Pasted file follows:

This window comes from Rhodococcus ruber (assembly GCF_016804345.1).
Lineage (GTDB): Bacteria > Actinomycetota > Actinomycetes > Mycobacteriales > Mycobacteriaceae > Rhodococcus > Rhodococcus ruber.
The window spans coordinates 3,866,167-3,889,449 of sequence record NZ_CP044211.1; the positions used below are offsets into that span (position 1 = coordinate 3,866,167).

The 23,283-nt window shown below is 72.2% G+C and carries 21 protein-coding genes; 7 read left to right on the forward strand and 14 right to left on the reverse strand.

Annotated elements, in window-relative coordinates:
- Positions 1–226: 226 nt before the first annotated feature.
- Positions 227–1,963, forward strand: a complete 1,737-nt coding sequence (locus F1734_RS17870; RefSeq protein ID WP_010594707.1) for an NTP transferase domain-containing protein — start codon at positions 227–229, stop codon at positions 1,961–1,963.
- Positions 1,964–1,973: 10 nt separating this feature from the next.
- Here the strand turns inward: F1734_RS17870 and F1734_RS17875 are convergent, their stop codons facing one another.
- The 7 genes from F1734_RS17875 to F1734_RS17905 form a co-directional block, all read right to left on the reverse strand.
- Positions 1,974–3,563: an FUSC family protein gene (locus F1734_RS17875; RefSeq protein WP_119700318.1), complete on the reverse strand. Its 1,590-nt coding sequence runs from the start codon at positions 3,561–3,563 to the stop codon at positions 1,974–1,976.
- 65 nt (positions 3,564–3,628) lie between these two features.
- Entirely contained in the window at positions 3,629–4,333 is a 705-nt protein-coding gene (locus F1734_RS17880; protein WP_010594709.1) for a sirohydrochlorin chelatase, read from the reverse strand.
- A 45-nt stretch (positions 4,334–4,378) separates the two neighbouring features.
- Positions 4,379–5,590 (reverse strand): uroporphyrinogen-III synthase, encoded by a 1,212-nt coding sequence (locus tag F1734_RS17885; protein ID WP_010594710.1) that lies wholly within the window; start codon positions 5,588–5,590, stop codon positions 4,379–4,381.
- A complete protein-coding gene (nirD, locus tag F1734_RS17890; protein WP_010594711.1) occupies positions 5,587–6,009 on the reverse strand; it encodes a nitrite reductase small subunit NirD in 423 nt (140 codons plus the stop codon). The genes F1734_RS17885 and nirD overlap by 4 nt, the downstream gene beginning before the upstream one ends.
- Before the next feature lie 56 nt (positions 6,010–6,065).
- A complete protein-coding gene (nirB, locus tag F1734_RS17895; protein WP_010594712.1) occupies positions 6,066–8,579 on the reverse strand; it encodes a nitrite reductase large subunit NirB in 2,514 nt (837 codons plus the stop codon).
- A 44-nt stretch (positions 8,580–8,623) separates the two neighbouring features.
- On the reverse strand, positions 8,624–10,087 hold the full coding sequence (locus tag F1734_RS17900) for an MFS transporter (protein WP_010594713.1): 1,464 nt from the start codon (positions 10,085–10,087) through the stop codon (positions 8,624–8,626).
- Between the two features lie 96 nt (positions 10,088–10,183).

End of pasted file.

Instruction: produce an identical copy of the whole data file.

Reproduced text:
This window comes from Rhodococcus ruber (assembly GCF_016804345.1).
Lineage (GTDB): Bacteria > Actinomycetota > Actinomycetes > Mycobacteriales > Mycobacteriaceae > Rhodococcus > Rhodococcus ruber.
The window spans coordinates 3,866,167-3,889,449 of sequence record NZ_CP044211.1; the positions used below are offsets into that span (position 1 = coordinate 3,866,167).

The 23,283-nt window shown below is 72.2% G+C and carries 21 protein-coding genes; 7 read left to right on the forward strand and 14 right to left on the reverse strand.

Annotated elements, in window-relative coordinates:
- Positions 1–226: 226 nt before the first annotated feature.
- Positions 227–1,963, forward strand: a complete 1,737-nt coding sequence (locus F1734_RS17870; RefSeq protein ID WP_010594707.1) for an NTP transferase domain-containing protein — start codon at positions 227–229, stop codon at positions 1,961–1,963.
- Positions 1,964–1,973: 10 nt separating this feature from the next.
- Here the strand turns inward: F1734_RS17870 and F1734_RS17875 are convergent, their stop codons facing one another.
- The 7 genes from F1734_RS17875 to F1734_RS17905 form a co-directional block, all read right to left on the reverse strand.
- Positions 1,974–3,563: an FUSC family protein gene (locus F1734_RS17875; RefSeq protein WP_119700318.1), complete on the reverse strand. Its 1,590-nt coding sequence runs from the start codon at positions 3,561–3,563 to the stop codon at positions 1,974–1,976.
- 65 nt (positions 3,564–3,628) lie between these two features.
- Entirely contained in the window at positions 3,629–4,333 is a 705-nt protein-coding gene (locus F1734_RS17880; protein WP_010594709.1) for a sirohydrochlorin chelatase, read from the reverse strand.
- A 45-nt stretch (positions 4,334–4,378) separates the two neighbouring features.
- Positions 4,379–5,590 (reverse strand): uroporphyrinogen-III synthase, encoded by a 1,212-nt coding sequence (locus tag F1734_RS17885; protein ID WP_010594710.1) that lies wholly within the window; start codon positions 5,588–5,590, stop codon positions 4,379–4,381.
- A complete protein-coding gene (nirD, locus tag F1734_RS17890; protein WP_010594711.1) occupies positions 5,587–6,009 on the reverse strand; it encodes a nitrite reductase small subunit NirD in 423 nt (140 codons plus the stop codon). The genes F1734_RS17885 and nirD overlap by 4 nt, the downstream gene beginning before the upstream one ends.
- Before the next feature lie 56 nt (positions 6,010–6,065).
- A complete protein-coding gene (nirB, locus tag F1734_RS17895; protein WP_010594712.1) occupies positions 6,066–8,579 on the reverse strand; it encodes a nitrite reductase large subunit NirB in 2,514 nt (837 codons plus the stop codon).
- A 44-nt stretch (positions 8,580–8,623) separates the two neighbouring features.
- On the reverse strand, positions 8,624–10,087 hold the full coding sequence (locus tag F1734_RS17900) for an MFS transporter (protein WP_010594713.1): 1,464 nt from the start codon (positions 10,085–10,087) through the stop codon (positions 8,624–8,626).
- Between the two features lie 96 nt (positions 10,088–10,183).